Former Vice President Joe Biden, in an interview with "Axios on HBO," promised to prohibit his son Hunter, and other family members, from cashing in on his name and position overseas if he wins the presidency. 

Why it matters: Questions may intensify as impeachment proceedings against President Donald Trump move to the Senate and the Iowa caucuses approach. Biden already has drawn scrutiny for allowing his son to get paid handsomely by a Ukrainian business while the VP led the Obama administration's anti-corruption push in Ukraine.

The big question: Will Biden move away from a posture of defending his son's honor to acknowledge and address legitimate concerns about his own judgment among some Democrats and swing voters?

  • Biden told Axios' Mike Allen that Hunter did nothing wrong — but that he has not dug into what Hunter actually did while working in Ukraine.
  • “I don't know what he was doing. I know he was on the board. I found out he was on the board after he was on the board and that was it,” Biden told us. 
  • Asked whether he wants to get to the bottom of it, Biden said, "No. Because I trust my son."

Biden said his family will be banned from making money overseas if he wins, faulting the president's family members' government and business conflicts of interests — not Hunter’s work — for the need for a formal guardrail.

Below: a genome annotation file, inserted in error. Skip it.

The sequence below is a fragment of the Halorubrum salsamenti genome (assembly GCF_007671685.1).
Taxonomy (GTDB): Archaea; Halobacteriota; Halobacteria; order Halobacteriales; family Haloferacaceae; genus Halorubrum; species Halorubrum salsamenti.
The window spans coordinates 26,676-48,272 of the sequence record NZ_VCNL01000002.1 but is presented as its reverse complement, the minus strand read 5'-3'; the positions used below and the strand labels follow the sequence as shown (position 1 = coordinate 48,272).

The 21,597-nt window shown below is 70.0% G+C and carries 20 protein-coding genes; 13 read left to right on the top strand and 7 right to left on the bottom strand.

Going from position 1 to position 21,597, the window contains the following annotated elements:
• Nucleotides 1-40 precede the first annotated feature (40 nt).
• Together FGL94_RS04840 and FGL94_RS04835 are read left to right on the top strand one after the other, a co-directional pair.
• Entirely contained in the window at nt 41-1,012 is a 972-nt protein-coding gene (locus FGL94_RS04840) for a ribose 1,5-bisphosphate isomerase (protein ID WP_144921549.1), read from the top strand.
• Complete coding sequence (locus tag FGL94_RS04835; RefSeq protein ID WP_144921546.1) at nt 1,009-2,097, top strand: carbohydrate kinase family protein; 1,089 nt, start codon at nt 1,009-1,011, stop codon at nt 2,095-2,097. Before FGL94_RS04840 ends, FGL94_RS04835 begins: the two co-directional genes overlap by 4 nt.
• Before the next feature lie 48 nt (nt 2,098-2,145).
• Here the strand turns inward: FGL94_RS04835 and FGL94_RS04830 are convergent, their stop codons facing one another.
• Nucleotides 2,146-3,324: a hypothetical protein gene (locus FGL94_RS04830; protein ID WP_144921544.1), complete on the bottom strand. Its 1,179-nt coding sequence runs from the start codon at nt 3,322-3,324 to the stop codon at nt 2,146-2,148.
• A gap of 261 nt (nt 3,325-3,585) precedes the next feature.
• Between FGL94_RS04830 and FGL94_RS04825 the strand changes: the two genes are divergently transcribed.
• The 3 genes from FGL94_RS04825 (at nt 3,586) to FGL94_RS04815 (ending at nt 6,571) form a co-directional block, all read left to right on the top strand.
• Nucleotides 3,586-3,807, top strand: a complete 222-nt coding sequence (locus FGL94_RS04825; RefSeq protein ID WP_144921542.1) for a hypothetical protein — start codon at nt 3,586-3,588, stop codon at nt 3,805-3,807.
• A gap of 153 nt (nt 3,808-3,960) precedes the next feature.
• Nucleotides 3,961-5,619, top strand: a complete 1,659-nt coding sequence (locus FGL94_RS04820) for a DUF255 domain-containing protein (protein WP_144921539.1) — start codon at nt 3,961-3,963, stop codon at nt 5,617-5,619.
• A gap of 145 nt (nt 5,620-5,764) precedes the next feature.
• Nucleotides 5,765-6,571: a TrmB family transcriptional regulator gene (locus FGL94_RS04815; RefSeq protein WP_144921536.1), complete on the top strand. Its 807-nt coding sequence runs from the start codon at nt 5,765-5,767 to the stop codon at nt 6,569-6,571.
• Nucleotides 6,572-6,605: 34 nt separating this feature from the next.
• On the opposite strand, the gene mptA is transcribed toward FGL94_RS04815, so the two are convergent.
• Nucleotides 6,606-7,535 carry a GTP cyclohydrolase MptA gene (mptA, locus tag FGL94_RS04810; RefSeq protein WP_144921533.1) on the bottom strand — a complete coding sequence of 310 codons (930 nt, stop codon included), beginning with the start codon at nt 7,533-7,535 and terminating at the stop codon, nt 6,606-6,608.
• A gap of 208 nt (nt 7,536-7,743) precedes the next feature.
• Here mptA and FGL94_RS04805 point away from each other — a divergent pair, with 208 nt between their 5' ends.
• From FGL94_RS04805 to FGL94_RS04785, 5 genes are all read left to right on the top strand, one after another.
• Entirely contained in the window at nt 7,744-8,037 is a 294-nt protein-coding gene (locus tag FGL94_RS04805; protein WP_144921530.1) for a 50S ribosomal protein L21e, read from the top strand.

• “They will not be engaged in any foreign business because of what's happened in this administration.”

Axios' Alexi McCammond, who spent time on Biden's Iowa bus tour this week, said after he called a man a "damn liar" at one event for making unsubstantiated claims about Hunter's work, Biden told reporters the next day that he "probably shouldn't have challenged him to pushups" and doesn't want to stoop to Trump's level in terms of engagement with critics.

Go deeper:

Go deeper

Dion Rabouin, author of Markets
1 hour ago - Economy & Business

Investors are betting the future is priced in euros

Illustration: Aïda Amer/Axios

It's the euro's time now — at least that's how investors have been positioning recently.

What's happening: Speculators have raised their bets to the highest in nine years that the dollar will fall and increased bullish bets that the euro will rise to the highest level on record, Reuters reported citing data from the CFTC.

Updated 2 hours ago - Politics & Policy

Coronavirus dashboard

Illustration: Annelise Capossela/Axios

  1. Global: Total confirmed cases as of 7 a.m. ET: 20,317,087 — Total deaths: 742,035— Total recoveries: 12,602,544Map.
  2. U.S.: Total confirmed cases as of 7 a.m. ET: 5,141,879 — Total deaths: 164,545 — Total recoveries: 1,714,960 — Total tests: 63,252,257Map.
  3. States: Georgia reports 137 coronavirus deaths, setting new daily record Florida reports another daily record for deaths.
  4. Health care: Trump administration buys 100 million doses of Moderna's coronavirus vaccine.
  5. Business: Moderna reveals it may not hold patent rights for vaccine.
  6. Sports: Big Ten and Pac 12 scrap fall footballMLB salaries at 37%
  7. World: Lebanon reported record new cases as UN warned blast may drive spike — Fauci "seriously" doubts Russia's coronavirus vaccine is safe
Mike Allen, author of AM
2 hours ago - Politics & Policy

3 keys to Joe Biden picking Kamala Harris

Photo: Jeff Kowalsky/AFP via Getty Images

Three quick points about Joe Biden's historic selection of Sen. Kamala (pronounced COMMA-luh) Harris of California as his running mate — and clues they give us to how Biden would govern:

  1. She was always at the top of his list. As I look back through my text threads with top Dems over the past five months, she was always assumed to be the most likely pick.